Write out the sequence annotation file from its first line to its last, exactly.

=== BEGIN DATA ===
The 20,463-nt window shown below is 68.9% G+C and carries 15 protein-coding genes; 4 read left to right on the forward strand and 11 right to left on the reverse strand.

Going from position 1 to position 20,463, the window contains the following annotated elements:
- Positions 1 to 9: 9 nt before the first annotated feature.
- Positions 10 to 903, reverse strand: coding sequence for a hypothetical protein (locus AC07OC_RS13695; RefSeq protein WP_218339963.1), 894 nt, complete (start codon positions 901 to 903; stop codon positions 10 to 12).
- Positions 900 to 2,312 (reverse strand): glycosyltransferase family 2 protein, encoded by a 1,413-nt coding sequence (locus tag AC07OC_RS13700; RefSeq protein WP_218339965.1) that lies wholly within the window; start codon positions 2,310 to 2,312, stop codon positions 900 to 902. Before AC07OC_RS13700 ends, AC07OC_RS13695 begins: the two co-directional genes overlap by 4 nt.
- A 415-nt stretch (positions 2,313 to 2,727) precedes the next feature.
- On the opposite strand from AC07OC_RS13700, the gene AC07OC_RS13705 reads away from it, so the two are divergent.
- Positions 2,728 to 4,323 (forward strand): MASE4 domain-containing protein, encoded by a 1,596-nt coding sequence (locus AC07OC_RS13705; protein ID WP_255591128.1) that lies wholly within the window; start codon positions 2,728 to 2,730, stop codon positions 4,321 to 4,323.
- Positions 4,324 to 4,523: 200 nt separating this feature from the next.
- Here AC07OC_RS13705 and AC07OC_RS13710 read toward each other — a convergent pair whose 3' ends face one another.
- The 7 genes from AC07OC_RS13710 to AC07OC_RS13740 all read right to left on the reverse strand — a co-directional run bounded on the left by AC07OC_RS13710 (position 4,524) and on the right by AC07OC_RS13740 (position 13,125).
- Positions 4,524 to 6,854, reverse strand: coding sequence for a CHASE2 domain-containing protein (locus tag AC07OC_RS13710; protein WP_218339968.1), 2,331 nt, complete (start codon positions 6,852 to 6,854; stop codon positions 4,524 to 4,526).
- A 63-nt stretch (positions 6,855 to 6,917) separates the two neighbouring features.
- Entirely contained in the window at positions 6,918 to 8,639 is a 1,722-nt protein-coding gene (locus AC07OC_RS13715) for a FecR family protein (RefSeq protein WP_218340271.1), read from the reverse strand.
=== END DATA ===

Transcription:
The 20,463-nt window shown below is 68.9% G+C and carries 15 protein-coding genes; 4 read left to right on the forward strand and 11 right to left on the reverse strand.

Going from position 1 to position 20,463, the window contains the following annotated elements:
- Positions 1 to 9: 9 nt before the first annotated feature.
- Positions 10 to 903, reverse strand: coding sequence for a hypothetical protein (locus AC07OC_RS13695; RefSeq protein WP_218339963.1), 894 nt, complete (start codon positions 901 to 903; stop codon positions 10 to 12).
- Positions 900 to 2,312 (reverse strand): glycosyltransferase family 2 protein, encoded by a 1,413-nt coding sequence (locus tag AC07OC_RS13700; RefSeq protein WP_218339965.1) that lies wholly within the window; start codon positions 2,310 to 2,312, stop codon positions 900 to 902. Before AC07OC_RS13700 ends, AC07OC_RS13695 begins: the two co-directional genes overlap by 4 nt.
- A 415-nt stretch (positions 2,313 to 2,727) precedes the next feature.
- On the opposite strand from AC07OC_RS13700, the gene AC07OC_RS13705 reads away from it, so the two are divergent.
- Positions 2,728 to 4,323 (forward strand): MASE4 domain-containing protein, encoded by a 1,596-nt coding sequence (locus AC07OC_RS13705; protein ID WP_255591128.1) that lies wholly within the window; start codon positions 2,728 to 2,730, stop codon positions 4,321 to 4,323.
- Positions 4,324 to 4,523: 200 nt separating this feature from the next.
- Here AC07OC_RS13705 and AC07OC_RS13710 read toward each other — a convergent pair whose 3' ends face one another.
- The 7 genes from AC07OC_RS13710 to AC07OC_RS13740 all read right to left on the reverse strand — a co-directional run bounded on the left by AC07OC_RS13710 (position 4,524) and on the right by AC07OC_RS13740 (position 13,125).
- Positions 4,524 to 6,854, reverse strand: coding sequence for a CHASE2 domain-containing protein (locus tag AC07OC_RS13710; protein WP_218339968.1), 2,331 nt, complete (start codon positions 6,852 to 6,854; stop codon positions 4,524 to 4,526).
- A 63-nt stretch (positions 6,855 to 6,917) separates the two neighbouring features.
- Entirely contained in the window at positions 6,918 to 8,639 is a 1,722-nt protein-coding gene (locus AC07OC_RS13715) for a FecR family protein (RefSeq protein WP_218340271.1), read from the reverse strand.